It used to be common practice for executives of publicly traded companies to meet privately with Wall Street analysts and brief them on their strategy, why they were a good bet, that sort of thing. The analysts, in turn, would write research reports for their firm’s investment banking clients and issue ratings on the stock. Usually “buy” ratings.
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If any of those executives happened to share inside information, that would have given the bank’s clients – institutional investors like mutual funds, pension funds and hedge funds – a distinct trading advantage over retail investors like you and me. However, that would have been illegal, so no harm no foul.
Nevertheless, in August 2000, the Securities and Exchange Commission thought it would be a good idea to level the playing field. Just as the dot-com bubble was bursting, it enacted Regulation Fair Disclosure, requiring public companies to release material information to all investors simultaneously.
Finally, a break for the little guy, right? Not exactly. Never mind that Reg FD came along just in time for the little guys to lose their shirts in the market collapse of the century. We’ll come back to that in a minute. But to this day, there’s still plenty of funny business going on behind closed doors in the c-suite.
This may be hard to believe, but there are no rules barring public companies from meeting privately with Wall Street analysts. Not only that, but institutional investors are more apt to trade through banks whose analysts set them up to meet in private with top executives of the companies they cover, according to the Wall Street Journal.
What do you think they talk about behind closed doors, the weather? What could be so important that institutional investors place such value on those meetings? It couldn’t be inside information, could it? And investors would never trade on that information, would they? What, and break the law? Don’t be silly.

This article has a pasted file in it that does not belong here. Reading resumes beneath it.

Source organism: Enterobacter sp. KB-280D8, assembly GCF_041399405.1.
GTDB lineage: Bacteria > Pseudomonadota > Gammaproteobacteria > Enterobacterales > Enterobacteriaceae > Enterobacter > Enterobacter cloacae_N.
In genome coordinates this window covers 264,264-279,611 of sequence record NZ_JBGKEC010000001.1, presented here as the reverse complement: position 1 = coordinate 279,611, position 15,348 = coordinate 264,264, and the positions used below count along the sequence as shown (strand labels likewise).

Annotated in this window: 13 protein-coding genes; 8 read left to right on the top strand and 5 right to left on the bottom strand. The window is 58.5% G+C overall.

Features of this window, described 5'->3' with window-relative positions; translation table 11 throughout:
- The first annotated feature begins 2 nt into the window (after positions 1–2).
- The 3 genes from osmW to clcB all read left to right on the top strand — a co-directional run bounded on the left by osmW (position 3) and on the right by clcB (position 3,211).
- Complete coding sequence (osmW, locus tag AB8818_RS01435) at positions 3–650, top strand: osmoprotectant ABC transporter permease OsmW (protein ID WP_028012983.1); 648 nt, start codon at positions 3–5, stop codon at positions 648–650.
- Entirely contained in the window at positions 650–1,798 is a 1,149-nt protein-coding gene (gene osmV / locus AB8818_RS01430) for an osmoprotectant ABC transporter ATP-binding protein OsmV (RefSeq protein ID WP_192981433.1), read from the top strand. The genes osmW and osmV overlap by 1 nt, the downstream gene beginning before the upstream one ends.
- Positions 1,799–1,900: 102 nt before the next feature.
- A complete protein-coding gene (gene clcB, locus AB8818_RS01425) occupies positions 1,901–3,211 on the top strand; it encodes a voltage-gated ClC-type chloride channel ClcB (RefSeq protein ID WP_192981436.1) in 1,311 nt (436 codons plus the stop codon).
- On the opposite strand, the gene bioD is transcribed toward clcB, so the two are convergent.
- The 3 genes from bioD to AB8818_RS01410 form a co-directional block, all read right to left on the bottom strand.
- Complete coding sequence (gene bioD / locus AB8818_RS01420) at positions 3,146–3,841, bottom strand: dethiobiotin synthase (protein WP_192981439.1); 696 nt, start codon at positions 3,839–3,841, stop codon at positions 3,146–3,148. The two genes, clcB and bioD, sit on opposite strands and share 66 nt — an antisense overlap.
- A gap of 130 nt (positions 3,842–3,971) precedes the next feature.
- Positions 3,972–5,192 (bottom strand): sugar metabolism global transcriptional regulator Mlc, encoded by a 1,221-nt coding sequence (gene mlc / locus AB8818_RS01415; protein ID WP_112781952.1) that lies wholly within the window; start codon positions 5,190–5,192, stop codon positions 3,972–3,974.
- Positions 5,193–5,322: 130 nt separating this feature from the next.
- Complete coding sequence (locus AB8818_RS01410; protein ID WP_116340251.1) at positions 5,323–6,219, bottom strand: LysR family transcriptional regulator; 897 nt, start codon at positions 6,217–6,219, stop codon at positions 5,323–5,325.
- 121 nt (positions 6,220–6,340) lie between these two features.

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The Journal also reports that some public companies – including Coach and Sprint – may be conducting a nasty practice of refusing to provide executive access to banks whose analysts don’t carry buy ratings on their stock. And get this: That can affect an analyst’s compensation. Can you say “conflict of interest?”
If this sounds at all like a bad case of déjà vu, it isn’t. We’ve all seen this movie before.
Among the many revelations that came out of the 2000-2002 stock market crash, which wiped out more than $5 trillion of market value, was a widespread conflict of interest between, you guessed it, Wall Street analysts and and their investment banking cohorts.
Research analysts would pump up stocks with “strong buy” ratings in the hope of landing lucrative deals like IPOs and secondary stock offerings. The practice abruptly ended, or so we thought, in 2003, when federal regulators and state prosecutors negotiated a $1.4 billion settlement with ten of the nation’s largest investment banks.
The deal was led by then New York attorney general Eliot Spitzer and SEC chairman William Donaldson, who said it concluded “a sad chapter in the history of American business” and started a new chapter aimed at restoring investors’ faith “in the fairness and integrity of our markets.” Fairness and integrity my petunias.
The fine didn’t even amount to a day’s revenue for all those big banks. A couple of analysts were banned from the industry. And Sandy Weill, then CEO of Citigroup, got a slap on the wrist. But nobody was indicted and none of the banks admitted to any wrongdoing. No wonder so little has changed.
In the early morning hours of May 18, 2016, Goldman Sachs analyst Patrick Archambault issued a “buy” rating on Tesla with a $250 price target, according to Business Insider. After the market closed, Tesla announced a $1.4 billion public offering. This was not a surprise … especially not to Goldman Sachs, which co-led the offer’s underwriting.
Coincidence? Who knows? But when Wall Street’s involved, it’s hard not to be cynical.